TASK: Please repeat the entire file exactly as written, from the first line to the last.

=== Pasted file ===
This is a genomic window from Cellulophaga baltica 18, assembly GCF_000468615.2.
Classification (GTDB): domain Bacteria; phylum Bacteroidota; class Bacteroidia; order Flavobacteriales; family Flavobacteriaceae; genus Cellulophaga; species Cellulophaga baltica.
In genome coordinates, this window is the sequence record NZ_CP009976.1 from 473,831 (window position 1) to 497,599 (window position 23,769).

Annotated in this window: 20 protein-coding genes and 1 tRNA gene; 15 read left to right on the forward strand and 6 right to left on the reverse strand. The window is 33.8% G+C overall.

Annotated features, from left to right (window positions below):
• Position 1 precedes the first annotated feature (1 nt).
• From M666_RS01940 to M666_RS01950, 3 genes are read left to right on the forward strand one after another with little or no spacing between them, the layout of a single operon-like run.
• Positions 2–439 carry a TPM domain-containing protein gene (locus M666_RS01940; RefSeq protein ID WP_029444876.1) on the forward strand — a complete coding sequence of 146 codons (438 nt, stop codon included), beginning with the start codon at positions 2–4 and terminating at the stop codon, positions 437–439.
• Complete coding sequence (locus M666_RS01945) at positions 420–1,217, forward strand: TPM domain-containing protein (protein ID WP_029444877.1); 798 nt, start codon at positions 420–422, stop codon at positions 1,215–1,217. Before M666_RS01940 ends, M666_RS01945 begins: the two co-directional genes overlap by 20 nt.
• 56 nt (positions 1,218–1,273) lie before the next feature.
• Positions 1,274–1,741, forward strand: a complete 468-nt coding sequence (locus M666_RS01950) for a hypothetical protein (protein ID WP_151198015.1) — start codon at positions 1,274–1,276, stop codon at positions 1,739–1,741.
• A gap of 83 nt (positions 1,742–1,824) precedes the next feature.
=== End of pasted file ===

This is a genomic window from Cellulophaga baltica 18, assembly GCF_000468615.2.
Classification (GTDB): domain Bacteria; phylum Bacteroidota; class Bacteroidia; order Flavobacteriales; family Flavobacteriaceae; genus Cellulophaga; species Cellulophaga baltica.
In genome coordinates, this window is the sequence record NZ_CP009976.1 from 473,831 (window position 1) to 497,599 (window position 23,769).

Annotated in this window: 20 protein-coding genes and 1 tRNA gene; 15 read left to right on the forward strand and 6 right to left on the reverse strand. The window is 33.8% G+C overall.

Annotated features, from left to right (window positions below):
• Position 1 precedes the first annotated feature (1 nt).
• From M666_RS01940 to M666_RS01950, 3 genes are read left to right on the forward strand one after another with little or no spacing between them, the layout of a single operon-like run.
• Positions 2–439 carry a TPM domain-containing protein gene (locus M666_RS01940; RefSeq protein ID WP_029444876.1) on the forward strand — a complete coding sequence of 146 codons (438 nt, stop codon included), beginning with the start codon at positions 2–4 and terminating at the stop codon, positions 437–439.
• Complete coding sequence (locus M666_RS01945) at positions 420–1,217, forward strand: TPM domain-containing protein (protein ID WP_029444877.1); 798 nt, start codon at positions 420–422, stop codon at positions 1,215–1,217. Before M666_RS01940 ends, M666_RS01945 begins: the two co-directional genes overlap by 20 nt.
• 56 nt (positions 1,218–1,273) lie before the next feature.
• Positions 1,274–1,741, forward strand: a complete 468-nt coding sequence (locus M666_RS01950) for a hypothetical protein (protein ID WP_151198015.1) — start codon at positions 1,274–1,276, stop codon at positions 1,739–1,741.
• A gap of 83 nt (positions 1,742–1,824) precedes the next feature.